Internal Atmospheric Variability, Pacific Meridional Mode and ENSO

Ping Chang
Texas A&M University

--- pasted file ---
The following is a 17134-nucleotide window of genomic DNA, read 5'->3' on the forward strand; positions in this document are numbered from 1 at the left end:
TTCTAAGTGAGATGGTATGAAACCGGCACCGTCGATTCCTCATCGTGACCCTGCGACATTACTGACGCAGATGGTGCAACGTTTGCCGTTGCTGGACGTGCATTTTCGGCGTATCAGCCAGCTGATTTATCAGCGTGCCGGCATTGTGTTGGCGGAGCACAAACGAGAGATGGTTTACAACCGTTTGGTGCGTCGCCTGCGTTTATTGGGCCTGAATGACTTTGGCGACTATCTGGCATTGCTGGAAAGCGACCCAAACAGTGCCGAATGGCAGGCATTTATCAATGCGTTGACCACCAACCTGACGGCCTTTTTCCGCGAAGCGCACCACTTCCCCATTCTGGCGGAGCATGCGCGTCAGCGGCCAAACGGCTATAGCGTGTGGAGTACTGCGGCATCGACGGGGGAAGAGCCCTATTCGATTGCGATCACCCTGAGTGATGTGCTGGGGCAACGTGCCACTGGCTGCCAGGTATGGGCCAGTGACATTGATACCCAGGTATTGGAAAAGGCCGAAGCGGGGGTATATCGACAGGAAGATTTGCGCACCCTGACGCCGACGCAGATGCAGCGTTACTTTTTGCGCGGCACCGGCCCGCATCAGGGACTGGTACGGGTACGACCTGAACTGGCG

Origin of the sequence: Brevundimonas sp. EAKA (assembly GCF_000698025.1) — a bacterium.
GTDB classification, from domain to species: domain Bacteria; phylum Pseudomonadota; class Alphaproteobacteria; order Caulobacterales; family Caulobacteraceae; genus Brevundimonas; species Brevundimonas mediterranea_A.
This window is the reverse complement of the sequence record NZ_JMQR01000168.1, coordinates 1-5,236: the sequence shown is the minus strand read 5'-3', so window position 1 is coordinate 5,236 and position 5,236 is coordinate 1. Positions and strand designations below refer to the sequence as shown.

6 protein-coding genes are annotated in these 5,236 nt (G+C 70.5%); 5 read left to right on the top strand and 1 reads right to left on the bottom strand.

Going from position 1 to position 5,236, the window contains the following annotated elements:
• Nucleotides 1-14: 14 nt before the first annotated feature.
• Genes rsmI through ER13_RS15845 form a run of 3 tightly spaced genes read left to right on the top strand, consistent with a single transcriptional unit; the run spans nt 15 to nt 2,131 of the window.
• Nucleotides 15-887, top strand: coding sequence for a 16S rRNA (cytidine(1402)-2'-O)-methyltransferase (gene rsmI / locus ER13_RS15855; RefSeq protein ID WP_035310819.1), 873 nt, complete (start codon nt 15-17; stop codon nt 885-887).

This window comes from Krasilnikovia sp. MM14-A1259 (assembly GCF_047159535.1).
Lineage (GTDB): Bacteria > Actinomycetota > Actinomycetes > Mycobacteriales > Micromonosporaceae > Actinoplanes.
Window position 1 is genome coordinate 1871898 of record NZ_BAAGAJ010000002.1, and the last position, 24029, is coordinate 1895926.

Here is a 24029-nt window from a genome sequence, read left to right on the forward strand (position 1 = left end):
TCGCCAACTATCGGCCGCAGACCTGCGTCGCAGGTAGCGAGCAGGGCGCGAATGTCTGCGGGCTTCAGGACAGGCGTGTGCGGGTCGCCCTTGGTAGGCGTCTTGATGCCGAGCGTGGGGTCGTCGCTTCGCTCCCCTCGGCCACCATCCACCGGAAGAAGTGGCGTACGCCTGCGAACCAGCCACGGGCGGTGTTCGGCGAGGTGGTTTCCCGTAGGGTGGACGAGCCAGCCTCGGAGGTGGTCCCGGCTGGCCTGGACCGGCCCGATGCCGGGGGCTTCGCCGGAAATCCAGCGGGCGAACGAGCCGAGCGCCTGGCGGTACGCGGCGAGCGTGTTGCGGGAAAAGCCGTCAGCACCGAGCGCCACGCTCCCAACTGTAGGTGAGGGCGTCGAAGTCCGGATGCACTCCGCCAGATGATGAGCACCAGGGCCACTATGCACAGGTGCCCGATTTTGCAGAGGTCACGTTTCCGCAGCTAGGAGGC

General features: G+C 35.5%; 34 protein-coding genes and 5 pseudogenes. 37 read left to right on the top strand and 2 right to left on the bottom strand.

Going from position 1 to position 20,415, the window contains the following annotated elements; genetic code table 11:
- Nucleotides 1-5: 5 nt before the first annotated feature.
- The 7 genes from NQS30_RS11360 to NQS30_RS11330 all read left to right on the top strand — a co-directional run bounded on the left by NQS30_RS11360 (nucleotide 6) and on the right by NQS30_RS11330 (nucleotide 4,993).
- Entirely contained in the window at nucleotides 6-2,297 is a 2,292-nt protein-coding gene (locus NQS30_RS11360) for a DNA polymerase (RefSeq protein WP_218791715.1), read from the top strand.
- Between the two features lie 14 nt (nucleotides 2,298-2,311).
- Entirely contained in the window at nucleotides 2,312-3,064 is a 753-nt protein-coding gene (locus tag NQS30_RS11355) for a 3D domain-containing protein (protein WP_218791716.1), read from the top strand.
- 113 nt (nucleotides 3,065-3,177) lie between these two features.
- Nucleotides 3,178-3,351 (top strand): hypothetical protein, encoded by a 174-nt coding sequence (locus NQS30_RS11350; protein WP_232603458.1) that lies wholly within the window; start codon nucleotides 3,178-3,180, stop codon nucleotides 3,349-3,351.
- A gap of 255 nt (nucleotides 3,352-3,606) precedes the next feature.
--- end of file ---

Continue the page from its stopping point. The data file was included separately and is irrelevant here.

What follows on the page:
Much of the literature on the study of ENSO has been directed towards understanding the dynamic aspects of the tropical coupled system. The current theory of ENSO perceives it as strictly a tropical phenomenon. A few recent studies, however, have linked extra-tropical internal atmospheric variability to ENSO. In this talk, we will attempt to further our understanding of this linkage. We will present intriguing evidence that a significant number of El Nino events over the past four decades are preceded by a distinctive warming at the sea-surface accompanied by a southwesterly wind anomaly in the vicinity of the Intertropical Convergence Zone during the boreal spring. This phenomenon, known as the Meridional Mode (MM), is shown to be inherent to the thermodynamic coupling between the atmosphere and ocean. It acts as an effective conduit for extratropical atmospheric influence on ENSO. We will present modeling evidence that this conduit plays a vital role in the onset and the seasonal phase-locking behavior of ENSO. Finally, we will demonstrate how improving model skills in simulating and predicting the MM may lead to improved skill in forecasting ENSO, particularly with respect to the spring predictability barrier.

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